Speeding Automotive Sector Lifts Industrial Output but Future ‘Uncertain’

Automotive

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The automotive sector, Hungary’s leading manufacturing segment, has shown accelerated growth recently, boosting the headline industrial figure. While the improved performance is a welcome sign, and national economic trends may fuel future growth, the outlook remains uncertain.

Following its year-start rebound, Hungary’s automotive sector has sped up, performing 16.6% year-on-year growth in July, according to Central Statistical Office (KSH) data published in mid-September. The increase was a marked improvement on June’s when the sector, an essential driver of the Hungarian economy, was up by 2.9% y.o.y. only, slowly continuing the gradual rebound from the half-a-year fall before January 2022.

In July, the automotive sector accounted for 24% of the overall manufacturing output, a slight increase from June’s 23%, the latest KSH data confirms. The automotive industry has been challenged by the semiconductor shortage, a foundational component in modern car manufacturing, and supply chain problems.

In the first half of the year, total automotive industry output grew by 4.9% compared to the same period a year earlier.

The statistical office confirmed that year-on-year headline industrial output increased 4% in July, accelerating from 1.5% y.o.y. in the preceding month. The output climbed 6.6%, adjusted for the number of workdays.

Larger Growth

In January-June, the headline industrial output indicator grew by 5.1%. The figure was lifted by growth in the most significant branches of the sector. Automotive and the computer, electronics and optical equipment segment both increased to a “larger degree,” the KSH said, while the food, drinks and tobacco segment increased to a “smaller degree.” Output in most of the other segments fell.

The overall growth in industrial output performed above expectation, and positive trends may be in store in the upcoming months. Magyar Bankholding chief analyst Gergely Suppan told Hungarian state-owned news agency MTI that the growth pace could accelerate due to a low base period and easing semiconductor shortage.

However, he also acknowledged that risks of the war in Ukraine, lingering supply chain issues, and snowballing energy prices may harm future output. Despite that, though, he added that industrial stock order is elevated, and new capacities are in the pipeline.

Data suggests that companies are getting better at managing supply chain issues, ING Bank senior analyst Péter Virovácz told MTI. Nevertheless, he cautioned that the outlook remains “extraordinarily uncertain” as high order volume may mean little if supply chain problems resurface or high energy prices force rationalization.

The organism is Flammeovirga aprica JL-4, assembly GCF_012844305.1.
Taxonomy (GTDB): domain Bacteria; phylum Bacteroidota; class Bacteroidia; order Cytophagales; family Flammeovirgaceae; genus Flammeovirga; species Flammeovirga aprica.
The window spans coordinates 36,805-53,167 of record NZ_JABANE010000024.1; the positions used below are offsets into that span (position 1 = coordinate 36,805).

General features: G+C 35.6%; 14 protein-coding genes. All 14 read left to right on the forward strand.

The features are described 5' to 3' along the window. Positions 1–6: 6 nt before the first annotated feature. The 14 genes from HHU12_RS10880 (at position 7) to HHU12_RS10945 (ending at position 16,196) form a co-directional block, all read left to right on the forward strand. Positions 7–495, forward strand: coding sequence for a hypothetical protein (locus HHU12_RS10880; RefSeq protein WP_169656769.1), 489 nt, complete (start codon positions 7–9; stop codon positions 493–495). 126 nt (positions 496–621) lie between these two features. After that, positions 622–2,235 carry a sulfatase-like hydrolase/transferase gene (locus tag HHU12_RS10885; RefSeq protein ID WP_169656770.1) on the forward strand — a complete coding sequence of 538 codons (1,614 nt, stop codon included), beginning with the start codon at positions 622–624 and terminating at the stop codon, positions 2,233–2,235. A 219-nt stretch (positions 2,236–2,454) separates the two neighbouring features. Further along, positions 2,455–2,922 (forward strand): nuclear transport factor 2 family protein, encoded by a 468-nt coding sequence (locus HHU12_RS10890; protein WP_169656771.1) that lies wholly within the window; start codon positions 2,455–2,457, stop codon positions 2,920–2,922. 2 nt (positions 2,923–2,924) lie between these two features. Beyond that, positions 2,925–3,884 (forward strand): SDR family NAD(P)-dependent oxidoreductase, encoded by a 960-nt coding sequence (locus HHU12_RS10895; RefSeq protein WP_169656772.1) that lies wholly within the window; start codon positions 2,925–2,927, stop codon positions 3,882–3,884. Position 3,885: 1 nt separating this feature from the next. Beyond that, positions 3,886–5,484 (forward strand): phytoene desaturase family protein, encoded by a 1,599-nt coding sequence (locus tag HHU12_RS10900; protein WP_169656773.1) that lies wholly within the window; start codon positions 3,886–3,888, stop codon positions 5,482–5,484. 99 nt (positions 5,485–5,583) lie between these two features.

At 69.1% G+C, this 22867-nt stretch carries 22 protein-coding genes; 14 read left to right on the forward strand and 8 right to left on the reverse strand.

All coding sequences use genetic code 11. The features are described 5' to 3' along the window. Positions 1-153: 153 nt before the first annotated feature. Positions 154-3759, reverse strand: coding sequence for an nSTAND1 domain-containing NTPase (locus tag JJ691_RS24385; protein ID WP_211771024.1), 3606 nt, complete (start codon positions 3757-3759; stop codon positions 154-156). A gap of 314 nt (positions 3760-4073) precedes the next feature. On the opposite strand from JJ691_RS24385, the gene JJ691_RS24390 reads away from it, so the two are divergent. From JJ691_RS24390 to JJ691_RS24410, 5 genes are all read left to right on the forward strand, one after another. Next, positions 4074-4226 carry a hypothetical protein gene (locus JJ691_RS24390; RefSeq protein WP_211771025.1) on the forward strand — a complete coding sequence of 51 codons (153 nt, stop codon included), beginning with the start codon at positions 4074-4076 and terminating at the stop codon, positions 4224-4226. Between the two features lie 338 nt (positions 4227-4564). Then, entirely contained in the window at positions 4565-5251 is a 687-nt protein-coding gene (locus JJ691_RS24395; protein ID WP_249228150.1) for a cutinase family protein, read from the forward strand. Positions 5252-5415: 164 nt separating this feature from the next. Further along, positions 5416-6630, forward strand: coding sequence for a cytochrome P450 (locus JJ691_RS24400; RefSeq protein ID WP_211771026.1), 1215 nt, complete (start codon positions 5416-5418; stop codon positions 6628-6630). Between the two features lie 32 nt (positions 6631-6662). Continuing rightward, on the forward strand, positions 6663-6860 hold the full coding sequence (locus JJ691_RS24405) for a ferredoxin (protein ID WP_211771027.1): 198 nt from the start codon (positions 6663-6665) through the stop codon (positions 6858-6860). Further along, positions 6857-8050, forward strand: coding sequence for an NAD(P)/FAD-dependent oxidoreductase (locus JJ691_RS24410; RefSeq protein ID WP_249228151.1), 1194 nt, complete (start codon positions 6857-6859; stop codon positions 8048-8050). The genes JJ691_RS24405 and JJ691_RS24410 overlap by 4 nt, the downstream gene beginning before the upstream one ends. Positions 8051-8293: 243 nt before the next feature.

China’s NIO Building Battery Swap Station

China-based automotive business NIO has started building a HUF 5.5 billion battery swap station plant in Biatorbágy, on the outskirts of Budapest, with a HUF 1.7 bln Hungarian state support. Once finished, the investment is seen to create hundreds of jobs, according to State Secretary Tamás Menczer of the Ministry of Foreign Affairs and Trade. The Hungarian station will be one of the 4,000 by 2025 to operate globally, of which 1,000 will be based external to China.

Three-strong Automotive Consortium Invests HUF 1.5 bln

A consortium of three Hungary-based automotive firms has completed HUF 1.5 billion of investments, which received HUF 772 million in European Union and state grant. The investment has been carried out by a consortium of Csaba Metál, Csaba Tool and Droidx. Consortium leader Csaba Metál, one of Hungary’s biggest aluminum foundries, bought an Industry 4.0-compliant enterprise management system and supported its business partners with consulting services via the investment. Csaba Tool, an instrument and tool manufacturer, invested HUF 471 mln in installing a 10-tonne overhead crane, allowing the company to make 10-12-tonne tools; purchased tool design software; and expanded its production area by 500 sqm. Droidx, a manufacturing technology maker, expanded its production area by 840 sqm and bought a tool-making center that can turn out XXL parts and tools via an investment of HUF 867 mln.

Continental Opens R&D Expansion in Budapest

Continental Automotive Hungary has opened its expanded Application Development Center at its Budapest research and development base. The new addition is part of a HUF 4.2 billion investment, which received a HUF 1 bln Hungarian state grant, to expand its research and development centers in Budapest and Veszprém (115 km southwest of the capital). Continental’s R&D centers in Hungary are planning to make several hundred new hires in the coming years, Balázs Loránd, the head of the driving support and automated driving solutions division in Hungary, said during the inauguration. Continental employs more than 8,000 people in the country.

Rába Loses HUF 252 mln in H1

Hungarian automotive component manufacturer Rába booked a HUF 252 million loss in the first half of the year as inflation squeezed margins and financial losses weighed. Rába’s revenue was up 27% at HUF 30 billion; however, direct sales costs grew 31% to HUF 24.7 bln and other operating expenses were up 52% to HUF 4.6 bln. A financial loss of more than HUF 900 mln bit into the bottom line, Hungarian state news agency MTI said.

This article was first published in the Budapest Business Journal print issue of October 7, 2022.

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